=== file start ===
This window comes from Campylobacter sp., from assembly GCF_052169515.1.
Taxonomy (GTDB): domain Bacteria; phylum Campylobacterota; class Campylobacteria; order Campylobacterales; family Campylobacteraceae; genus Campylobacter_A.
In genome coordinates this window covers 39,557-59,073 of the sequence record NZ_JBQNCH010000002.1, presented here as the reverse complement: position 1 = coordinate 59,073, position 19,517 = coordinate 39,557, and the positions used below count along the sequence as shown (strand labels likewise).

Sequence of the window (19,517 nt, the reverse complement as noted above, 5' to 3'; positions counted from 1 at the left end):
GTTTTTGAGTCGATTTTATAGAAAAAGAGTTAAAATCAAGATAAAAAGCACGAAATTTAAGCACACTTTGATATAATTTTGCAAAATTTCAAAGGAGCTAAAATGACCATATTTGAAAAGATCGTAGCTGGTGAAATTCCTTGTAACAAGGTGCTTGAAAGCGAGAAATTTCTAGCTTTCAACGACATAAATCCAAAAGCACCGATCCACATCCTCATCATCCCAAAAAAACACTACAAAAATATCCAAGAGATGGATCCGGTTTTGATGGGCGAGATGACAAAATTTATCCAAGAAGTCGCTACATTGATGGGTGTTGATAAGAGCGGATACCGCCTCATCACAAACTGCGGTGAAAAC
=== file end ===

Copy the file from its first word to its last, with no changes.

This window comes from Campylobacter sp., from assembly GCF_052169515.1.
Taxonomy (GTDB): domain Bacteria; phylum Campylobacterota; class Campylobacteria; order Campylobacterales; family Campylobacteraceae; genus Campylobacter_A.
In genome coordinates this window covers 39,557-59,073 of the sequence record NZ_JBQNCH010000002.1, presented here as the reverse complement: position 1 = coordinate 59,073, position 19,517 = coordinate 39,557, and the positions used below count along the sequence as shown (strand labels likewise).

Sequence of the window (19,517 nt, the reverse complement as noted above, 5' to 3'; positions counted from 1 at the left end):
GTTTTTGAGTCGATTTTATAGAAAAAGAGTTAAAATCAAGATAAAAAGCACGAAATTTAAGCACACTTTGATATAATTTTGCAAAATTTCAAAGGAGCTAAAATGACCATATTTGAAAAGATCGTAGCTGGTGAAATTCCTTGTAACAAGGTGCTTGAAAGCGAGAAATTTCTAGCTTTCAACGACATAAATCCAAAAGCACCGATCCACATCCTCATCATCCCAAAAAAACACTACAAAAATATCCAAGAGATGGATCCGGTTTTGATGGGCGAGATGACAAAATTTATCCAAGAAGTCGCTACATTGATGGGTGTTGATAAGAGCGGATACCGCCTCATCACAAACTGCGGTGAAAAC